• 1950: CD series with sedan, super sedan, coupé, super coupé, station wagon, super station wagon; VC series with “Hotshot” roadster and “Super Sports” roadster; Series FR with "Farm-O-Road" (and various modifications)
  • 1951: CD series with business coupé, super sedan, station wagon, super station wagon, super coupé; VC series with Hotshot Roadster and Super Sports Roadster; Series FR with Farm-O-Road
  • 1952: CD series with standard business coupé, super sedan, station wagon, super station wagon, super coupé; VC series with Hotshot Roadster and Super Sports Roadster; Series FR with Farm-O-Road

With 24,871 cars, 1948 was Crosley's best year. From 1949 sales fell, and the introduction of the Hotshot and the Farm-O-Road (a cross between a tractor and a jeep) in 1950 could not stop the decline. In 1952 only 1,522 Crosley vehicles were sold. On July 3, 1952, production ceased and the plant was sold to the General Tire and Rubber Company. From 1950 to 1952 vehicles were also manufactured at the Planta Reo de México in Mexico.

Despite its short construction period and small size, the Hotshot became known as a phenomenal sports car in its class. The hot shot not only won the Index of Performance in Sebring in 1951, but also the Grand de la Suisse in the same year. A Siata 300 Crosley engine won the 12-hour race of Vero Beach of the Sports Car Club of America (SCCA). Throughout the 1950s, Crosley engines dominated the 750 class, winning 10 out of 12 SCCA races on the west coast alone.


Crosley-CoBra engine complete with gearbox

The engine of the first Crosleys (type CA) was the model 150 from Waukesha , a side-controlled two - cylinder boxer engine with 580 cm³ displacement and 13.5 hp (10 kW), which was supplied by Waukesha Engines, Inc. in Waukesha, Wisconsin and in 1939 –1942 was used. Another source gives 3 " bore , 2.75" stroke and 38.87 cubic inches , which corresponds to 637 cc.

For the CC, which was built from 1946, it was replaced by the CoBra (for “Copper Brazed”, “copper-soldered”) with a displacement of 721 cm³ from our own production, a four-cylinder in-line engine with a vertical shaft driven overhead camshaft . This engine in turn gave way to the CIBA (for "Crosley Cast Iron Block Assembly") with a cylinder block made of cast iron in 1949 .

Crosley CoBra (1945-1949)

Crosley-CoBra cylinder block and valve cover

The CoBra engine (Copper Brazed, also known as “The Mighty Tin”) was originally designed by Lloyd Taylor of Taylor Engines in California for use in the military, for example for generating sets on board torpedo boats and B- 17 bombers developed. These engines with a relatively high compression ratio of 9: 1 had an output of 35 hp (26 kW) and were mainly used to drive generators, cooling compressors and the like. The crankcase was cast from aluminum, the cylinder block with the liners , cylinder head ( bag cylinder ) and cooling water jacket were a part made of sheet steel soldered instead of cast iron , as in most other engines. The aim was to achieve a constant and thin wall thickness in order to avoid hot spots around the combustion chamber, which could lead to spontaneous ignition of the mixture and thus to the engine ringing . The engine was very light: the engine and all its attachments, including the flywheel, weighed only 60 kg. The displacement was 721 cm³. For the CC Crosley the performance at 26 bhp (19 kW) was at 5,200 min -1 throttled. In the engines of automobiles, corrosion of the parts exposed to the cooling water became a problem. At that time, the frost protection in the cooling water was achieved by adding salt, which led to electrochemical corrosion of the steel parts soldered with copper. This ruined the reputation of the Crosley cars from 1946 and led to the development of the CIBA engine.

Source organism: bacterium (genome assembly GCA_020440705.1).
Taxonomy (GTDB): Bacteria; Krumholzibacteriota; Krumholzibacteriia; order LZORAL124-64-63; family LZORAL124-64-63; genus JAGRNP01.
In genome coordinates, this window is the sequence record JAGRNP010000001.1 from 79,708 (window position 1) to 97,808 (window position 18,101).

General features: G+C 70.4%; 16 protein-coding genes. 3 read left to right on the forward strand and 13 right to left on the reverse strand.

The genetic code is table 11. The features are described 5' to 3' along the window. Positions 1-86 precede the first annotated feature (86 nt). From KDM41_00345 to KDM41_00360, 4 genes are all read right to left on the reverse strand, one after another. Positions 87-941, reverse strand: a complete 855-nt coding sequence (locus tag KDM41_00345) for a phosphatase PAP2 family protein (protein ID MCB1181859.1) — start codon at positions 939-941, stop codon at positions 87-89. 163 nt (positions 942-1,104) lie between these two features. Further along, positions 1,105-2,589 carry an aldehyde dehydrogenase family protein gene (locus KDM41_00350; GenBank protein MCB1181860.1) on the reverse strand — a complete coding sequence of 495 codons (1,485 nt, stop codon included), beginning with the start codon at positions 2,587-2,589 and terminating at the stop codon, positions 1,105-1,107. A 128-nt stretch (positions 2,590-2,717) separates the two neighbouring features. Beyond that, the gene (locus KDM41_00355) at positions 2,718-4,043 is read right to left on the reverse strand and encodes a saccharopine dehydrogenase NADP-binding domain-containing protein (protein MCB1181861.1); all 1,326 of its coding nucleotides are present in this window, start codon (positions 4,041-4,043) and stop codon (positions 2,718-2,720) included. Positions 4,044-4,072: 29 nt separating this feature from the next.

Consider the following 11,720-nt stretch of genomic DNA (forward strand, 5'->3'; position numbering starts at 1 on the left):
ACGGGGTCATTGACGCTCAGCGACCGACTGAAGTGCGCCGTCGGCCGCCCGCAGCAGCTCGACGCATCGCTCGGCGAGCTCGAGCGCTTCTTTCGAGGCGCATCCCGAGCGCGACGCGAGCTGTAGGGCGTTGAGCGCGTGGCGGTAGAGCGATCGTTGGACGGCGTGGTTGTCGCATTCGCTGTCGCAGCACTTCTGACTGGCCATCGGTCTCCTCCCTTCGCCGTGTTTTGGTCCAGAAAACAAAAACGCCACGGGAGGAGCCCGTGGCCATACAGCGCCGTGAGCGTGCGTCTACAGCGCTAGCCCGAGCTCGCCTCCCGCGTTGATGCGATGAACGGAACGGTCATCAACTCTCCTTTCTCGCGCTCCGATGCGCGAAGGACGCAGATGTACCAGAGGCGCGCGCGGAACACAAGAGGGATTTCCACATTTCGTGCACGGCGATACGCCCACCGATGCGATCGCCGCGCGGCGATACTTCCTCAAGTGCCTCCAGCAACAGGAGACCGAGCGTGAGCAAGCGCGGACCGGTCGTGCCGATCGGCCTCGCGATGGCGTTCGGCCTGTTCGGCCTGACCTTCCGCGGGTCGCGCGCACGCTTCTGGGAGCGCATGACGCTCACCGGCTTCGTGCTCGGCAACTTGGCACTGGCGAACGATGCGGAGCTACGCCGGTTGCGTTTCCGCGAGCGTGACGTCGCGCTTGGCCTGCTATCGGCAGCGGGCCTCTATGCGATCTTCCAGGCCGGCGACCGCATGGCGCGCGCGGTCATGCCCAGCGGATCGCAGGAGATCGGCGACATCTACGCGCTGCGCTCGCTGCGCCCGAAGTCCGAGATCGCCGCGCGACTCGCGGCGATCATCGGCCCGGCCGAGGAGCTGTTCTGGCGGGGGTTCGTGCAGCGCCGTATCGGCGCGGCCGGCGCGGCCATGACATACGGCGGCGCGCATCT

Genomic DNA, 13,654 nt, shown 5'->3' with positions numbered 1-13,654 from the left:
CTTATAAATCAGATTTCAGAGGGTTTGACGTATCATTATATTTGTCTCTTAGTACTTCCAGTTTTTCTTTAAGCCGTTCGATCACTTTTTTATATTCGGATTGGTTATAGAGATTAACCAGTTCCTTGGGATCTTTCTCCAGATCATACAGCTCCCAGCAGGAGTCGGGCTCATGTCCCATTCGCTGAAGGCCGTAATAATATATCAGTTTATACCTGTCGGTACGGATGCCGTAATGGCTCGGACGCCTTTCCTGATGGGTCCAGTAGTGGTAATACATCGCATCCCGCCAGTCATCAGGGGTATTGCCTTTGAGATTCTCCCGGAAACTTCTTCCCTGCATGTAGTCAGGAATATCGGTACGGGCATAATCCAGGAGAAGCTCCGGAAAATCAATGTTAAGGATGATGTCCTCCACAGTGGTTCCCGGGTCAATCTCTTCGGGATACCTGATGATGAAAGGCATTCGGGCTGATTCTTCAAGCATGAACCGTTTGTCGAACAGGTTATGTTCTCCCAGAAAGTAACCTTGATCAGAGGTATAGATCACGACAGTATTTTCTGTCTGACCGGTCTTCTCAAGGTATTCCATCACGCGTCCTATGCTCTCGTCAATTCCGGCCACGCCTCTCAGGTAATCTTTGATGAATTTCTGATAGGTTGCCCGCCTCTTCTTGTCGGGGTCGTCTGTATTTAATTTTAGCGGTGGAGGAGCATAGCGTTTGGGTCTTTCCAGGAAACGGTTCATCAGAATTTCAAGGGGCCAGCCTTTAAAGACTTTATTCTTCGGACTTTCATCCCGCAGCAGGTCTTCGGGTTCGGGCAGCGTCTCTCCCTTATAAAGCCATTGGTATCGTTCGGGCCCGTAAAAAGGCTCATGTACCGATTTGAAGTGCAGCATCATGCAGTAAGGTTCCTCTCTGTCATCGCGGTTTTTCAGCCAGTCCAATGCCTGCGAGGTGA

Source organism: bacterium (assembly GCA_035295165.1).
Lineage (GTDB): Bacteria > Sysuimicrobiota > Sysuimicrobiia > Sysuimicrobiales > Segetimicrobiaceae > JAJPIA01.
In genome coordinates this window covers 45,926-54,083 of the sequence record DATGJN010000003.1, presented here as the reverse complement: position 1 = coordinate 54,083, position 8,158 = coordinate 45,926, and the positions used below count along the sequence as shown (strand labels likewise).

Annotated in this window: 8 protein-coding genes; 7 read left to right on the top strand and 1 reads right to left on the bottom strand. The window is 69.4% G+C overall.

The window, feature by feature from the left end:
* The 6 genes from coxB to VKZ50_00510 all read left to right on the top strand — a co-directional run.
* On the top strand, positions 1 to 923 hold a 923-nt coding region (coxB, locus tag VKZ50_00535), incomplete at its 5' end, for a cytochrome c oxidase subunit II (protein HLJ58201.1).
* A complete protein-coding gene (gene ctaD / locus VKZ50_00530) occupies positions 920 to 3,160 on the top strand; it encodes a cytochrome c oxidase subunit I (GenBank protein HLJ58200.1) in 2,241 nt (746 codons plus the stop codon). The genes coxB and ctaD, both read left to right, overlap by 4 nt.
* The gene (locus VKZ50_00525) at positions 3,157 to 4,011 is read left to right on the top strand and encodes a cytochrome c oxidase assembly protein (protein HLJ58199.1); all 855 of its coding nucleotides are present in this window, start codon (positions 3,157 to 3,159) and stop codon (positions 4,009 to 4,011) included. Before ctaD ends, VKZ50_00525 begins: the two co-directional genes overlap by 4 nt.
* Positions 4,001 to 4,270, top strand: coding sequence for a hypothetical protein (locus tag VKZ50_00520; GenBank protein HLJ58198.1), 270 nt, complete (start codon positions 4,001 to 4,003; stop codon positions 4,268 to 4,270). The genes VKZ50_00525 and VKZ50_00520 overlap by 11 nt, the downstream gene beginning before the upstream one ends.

CIBA (1949-1952; 1955)

charged Crosley (Aerojet) -Rennmotor with attached Roots blower

The CIBA (Crosley Cast Iron Block Assembly) had a cast cylinder block that no longer rusted through and five main bearings instead of just three as with the CoBra with otherwise the same design. When Crosley Motors, Inc. was sold, the engine was renamed AeroJet and continued to be manufactured. Production of the AeroJet ended in 1955 and the manufacturing rights were sold to Fageol Motors , who then sold them on to various companies, which finally ended in 1972 with the Fisher Pierce Bearcat 55. Changes to use as a boat engine mostly included increasing the displacement and converting to operation with a vertical crankshaft.

In Europe, the Crosley-CIBA was used with great success in sports cars of the 750 series, for example in the Bandini 750 , with a modified cylinder head and two overhead camshafts, as well as in cars from Nardi and Siata.

Well-known Crosley drivers


Web links

Commons : Crosley  - collection of images, videos and audio files

Individual evidence

  1. prospectus from 1948
  2. Crosley Hotshot and Super Sports at (English)
  3. Classic Car Catalog: Crosley 1940 (English, accessed October 3, 2018)